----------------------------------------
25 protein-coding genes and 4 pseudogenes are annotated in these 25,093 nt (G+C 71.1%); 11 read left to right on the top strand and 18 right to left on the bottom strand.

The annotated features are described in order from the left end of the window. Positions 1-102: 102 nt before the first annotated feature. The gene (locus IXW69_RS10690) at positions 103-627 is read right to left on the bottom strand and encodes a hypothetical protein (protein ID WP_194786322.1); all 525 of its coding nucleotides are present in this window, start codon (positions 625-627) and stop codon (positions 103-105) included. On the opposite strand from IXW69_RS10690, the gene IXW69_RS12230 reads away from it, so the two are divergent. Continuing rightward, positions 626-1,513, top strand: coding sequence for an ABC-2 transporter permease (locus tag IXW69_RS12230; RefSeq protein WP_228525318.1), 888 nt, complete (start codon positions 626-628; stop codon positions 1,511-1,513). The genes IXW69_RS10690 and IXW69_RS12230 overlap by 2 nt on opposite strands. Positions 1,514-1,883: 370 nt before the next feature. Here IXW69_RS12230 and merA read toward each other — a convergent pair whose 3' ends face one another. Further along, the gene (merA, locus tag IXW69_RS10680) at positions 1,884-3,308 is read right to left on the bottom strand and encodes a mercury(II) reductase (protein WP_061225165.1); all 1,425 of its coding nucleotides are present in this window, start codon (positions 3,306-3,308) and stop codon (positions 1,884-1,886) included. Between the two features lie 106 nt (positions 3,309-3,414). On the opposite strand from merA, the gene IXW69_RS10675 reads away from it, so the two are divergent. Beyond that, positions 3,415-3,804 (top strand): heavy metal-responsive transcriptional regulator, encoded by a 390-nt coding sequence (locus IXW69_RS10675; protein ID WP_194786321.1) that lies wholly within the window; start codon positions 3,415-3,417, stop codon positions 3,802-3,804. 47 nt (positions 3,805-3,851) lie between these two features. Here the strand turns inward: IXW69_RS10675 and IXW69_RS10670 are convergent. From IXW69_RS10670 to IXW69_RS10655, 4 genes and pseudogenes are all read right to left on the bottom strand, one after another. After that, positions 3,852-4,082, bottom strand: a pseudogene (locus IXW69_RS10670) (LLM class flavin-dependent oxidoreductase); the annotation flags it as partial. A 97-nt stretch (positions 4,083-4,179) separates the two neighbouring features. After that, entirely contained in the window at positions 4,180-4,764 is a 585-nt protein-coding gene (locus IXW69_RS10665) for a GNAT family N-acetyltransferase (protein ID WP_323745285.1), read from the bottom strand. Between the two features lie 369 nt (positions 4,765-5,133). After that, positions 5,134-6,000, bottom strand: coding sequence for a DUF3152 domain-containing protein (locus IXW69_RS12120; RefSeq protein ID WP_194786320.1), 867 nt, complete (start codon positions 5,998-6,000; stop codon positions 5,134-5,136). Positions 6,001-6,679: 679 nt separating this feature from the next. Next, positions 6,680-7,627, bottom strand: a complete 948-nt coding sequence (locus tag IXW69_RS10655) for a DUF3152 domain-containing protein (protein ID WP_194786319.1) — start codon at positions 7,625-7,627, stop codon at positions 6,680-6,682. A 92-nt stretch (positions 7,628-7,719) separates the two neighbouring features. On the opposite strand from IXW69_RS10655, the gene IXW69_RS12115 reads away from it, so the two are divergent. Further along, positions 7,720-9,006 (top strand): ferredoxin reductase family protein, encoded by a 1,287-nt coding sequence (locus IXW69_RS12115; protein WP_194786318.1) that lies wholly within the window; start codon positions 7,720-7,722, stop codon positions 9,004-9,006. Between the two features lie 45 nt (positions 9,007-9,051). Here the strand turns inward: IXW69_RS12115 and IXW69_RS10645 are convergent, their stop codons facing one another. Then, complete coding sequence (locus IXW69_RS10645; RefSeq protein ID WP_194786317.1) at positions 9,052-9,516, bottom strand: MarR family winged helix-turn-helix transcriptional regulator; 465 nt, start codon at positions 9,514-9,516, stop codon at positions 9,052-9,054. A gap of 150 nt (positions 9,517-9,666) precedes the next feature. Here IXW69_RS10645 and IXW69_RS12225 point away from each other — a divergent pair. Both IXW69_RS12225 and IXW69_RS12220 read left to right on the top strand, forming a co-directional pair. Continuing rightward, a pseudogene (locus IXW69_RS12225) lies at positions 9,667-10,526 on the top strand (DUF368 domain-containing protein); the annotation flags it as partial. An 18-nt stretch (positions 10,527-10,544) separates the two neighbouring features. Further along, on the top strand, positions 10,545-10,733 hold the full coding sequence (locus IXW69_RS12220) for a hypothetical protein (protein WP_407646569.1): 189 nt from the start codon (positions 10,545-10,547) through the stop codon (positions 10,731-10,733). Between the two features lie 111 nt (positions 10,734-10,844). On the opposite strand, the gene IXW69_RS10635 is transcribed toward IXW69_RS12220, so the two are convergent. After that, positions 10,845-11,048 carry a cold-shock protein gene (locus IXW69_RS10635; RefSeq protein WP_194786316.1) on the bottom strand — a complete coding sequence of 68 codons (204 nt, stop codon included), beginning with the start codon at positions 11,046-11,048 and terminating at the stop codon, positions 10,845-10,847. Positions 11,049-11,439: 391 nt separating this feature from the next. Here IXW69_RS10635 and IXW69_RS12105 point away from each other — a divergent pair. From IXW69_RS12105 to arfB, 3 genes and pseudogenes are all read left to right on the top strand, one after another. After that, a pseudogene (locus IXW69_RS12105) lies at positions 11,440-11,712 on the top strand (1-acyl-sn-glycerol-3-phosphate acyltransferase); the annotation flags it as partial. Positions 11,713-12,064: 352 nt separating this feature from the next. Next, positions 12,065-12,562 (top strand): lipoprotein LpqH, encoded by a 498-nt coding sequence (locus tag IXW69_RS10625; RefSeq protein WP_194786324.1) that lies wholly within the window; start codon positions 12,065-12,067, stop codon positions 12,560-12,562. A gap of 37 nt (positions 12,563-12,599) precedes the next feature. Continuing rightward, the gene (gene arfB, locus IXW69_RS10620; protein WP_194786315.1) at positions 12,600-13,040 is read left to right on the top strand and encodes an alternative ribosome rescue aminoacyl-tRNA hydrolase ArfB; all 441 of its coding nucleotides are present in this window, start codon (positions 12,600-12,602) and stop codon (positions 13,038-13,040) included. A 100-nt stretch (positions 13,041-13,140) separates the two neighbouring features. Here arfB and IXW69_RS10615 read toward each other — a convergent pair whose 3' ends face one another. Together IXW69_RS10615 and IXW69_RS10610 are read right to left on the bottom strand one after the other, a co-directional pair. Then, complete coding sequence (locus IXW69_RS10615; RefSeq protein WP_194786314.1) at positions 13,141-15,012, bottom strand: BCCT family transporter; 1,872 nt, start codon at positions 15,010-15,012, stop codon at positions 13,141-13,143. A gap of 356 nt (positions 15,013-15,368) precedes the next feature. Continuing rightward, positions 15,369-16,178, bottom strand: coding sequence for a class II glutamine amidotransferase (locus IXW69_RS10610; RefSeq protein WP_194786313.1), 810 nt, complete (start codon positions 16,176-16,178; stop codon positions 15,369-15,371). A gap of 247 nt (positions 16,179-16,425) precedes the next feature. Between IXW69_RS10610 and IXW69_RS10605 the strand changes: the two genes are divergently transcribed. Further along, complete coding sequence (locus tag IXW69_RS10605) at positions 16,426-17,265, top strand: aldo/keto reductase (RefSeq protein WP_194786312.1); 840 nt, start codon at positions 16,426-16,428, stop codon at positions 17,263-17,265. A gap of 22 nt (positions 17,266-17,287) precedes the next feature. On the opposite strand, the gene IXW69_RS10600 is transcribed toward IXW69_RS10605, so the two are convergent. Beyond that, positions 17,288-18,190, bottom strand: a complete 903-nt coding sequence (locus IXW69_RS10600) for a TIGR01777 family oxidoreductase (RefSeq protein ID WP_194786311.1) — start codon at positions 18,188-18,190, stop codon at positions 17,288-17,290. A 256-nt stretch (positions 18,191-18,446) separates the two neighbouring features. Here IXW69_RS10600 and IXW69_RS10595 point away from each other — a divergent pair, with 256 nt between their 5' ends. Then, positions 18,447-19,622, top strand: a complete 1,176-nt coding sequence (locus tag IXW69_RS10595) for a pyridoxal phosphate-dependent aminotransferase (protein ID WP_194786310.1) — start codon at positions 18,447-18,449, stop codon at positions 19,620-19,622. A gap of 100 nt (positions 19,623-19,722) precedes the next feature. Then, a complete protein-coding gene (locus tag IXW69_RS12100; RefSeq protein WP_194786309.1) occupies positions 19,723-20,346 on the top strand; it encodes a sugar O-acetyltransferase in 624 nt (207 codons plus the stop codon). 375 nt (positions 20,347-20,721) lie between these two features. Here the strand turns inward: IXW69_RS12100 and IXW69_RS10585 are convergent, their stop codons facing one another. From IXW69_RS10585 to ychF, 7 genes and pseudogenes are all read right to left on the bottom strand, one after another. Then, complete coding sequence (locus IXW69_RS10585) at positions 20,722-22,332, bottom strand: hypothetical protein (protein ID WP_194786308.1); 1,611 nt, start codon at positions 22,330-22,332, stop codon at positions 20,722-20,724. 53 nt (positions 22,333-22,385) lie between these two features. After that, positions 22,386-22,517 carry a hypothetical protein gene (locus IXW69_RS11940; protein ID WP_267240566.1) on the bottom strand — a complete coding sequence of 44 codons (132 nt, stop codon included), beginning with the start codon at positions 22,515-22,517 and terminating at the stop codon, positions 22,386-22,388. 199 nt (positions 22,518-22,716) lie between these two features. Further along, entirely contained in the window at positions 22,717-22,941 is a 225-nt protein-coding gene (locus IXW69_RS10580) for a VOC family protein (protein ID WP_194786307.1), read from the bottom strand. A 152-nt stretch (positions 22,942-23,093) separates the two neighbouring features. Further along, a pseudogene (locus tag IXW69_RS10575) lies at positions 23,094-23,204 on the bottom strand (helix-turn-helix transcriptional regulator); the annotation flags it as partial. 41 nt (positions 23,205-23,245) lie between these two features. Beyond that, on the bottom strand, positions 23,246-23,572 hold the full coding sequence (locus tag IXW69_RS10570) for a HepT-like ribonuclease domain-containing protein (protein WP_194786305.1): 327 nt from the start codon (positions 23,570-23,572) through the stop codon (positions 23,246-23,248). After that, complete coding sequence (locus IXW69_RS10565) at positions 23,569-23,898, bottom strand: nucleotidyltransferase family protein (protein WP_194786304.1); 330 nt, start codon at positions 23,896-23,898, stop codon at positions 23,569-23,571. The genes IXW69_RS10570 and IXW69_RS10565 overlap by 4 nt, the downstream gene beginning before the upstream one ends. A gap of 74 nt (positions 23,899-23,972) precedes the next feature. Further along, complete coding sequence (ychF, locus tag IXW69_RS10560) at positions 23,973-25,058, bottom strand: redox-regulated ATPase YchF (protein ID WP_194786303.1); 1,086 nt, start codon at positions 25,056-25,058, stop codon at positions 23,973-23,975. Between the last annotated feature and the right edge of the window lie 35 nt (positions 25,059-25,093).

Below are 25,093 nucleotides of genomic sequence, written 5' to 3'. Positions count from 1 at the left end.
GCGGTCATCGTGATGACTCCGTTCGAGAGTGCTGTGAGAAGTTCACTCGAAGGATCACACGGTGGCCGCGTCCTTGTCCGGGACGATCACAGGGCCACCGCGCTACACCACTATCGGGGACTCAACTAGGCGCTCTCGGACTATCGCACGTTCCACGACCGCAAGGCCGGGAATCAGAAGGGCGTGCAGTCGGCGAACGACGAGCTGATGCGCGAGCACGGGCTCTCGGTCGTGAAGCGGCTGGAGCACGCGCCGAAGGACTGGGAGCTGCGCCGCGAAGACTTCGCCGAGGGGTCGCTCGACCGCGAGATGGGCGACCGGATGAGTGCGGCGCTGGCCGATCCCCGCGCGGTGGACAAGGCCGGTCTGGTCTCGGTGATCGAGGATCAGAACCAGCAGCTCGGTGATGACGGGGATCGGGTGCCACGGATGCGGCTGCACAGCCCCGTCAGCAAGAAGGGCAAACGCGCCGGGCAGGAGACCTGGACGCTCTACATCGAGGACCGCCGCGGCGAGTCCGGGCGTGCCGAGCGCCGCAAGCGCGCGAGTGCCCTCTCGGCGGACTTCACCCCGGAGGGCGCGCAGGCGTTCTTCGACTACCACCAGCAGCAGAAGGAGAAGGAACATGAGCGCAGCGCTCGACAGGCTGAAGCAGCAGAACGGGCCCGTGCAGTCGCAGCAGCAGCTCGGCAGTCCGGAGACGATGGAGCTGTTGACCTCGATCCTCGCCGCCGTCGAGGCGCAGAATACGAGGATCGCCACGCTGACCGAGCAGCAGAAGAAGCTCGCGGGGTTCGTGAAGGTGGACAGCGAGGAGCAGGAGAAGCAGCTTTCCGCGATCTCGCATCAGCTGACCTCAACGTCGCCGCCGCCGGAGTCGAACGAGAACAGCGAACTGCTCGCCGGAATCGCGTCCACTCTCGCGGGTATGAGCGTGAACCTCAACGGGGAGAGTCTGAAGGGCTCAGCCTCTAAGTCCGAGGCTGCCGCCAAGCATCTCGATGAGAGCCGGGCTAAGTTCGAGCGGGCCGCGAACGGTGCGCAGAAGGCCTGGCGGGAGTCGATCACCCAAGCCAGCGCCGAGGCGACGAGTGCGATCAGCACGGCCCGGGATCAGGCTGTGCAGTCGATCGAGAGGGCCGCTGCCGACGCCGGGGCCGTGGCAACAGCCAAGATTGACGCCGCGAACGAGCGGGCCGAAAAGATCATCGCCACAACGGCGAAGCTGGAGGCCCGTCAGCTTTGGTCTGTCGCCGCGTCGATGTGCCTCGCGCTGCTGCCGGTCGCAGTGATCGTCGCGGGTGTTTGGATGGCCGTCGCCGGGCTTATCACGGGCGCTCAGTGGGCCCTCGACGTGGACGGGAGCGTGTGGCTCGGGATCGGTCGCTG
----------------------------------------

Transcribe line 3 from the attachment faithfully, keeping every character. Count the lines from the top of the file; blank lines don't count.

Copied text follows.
Below are 25,093 nucleotides of genomic sequence, written 5' to 3'. Positions count from 1 at the left end.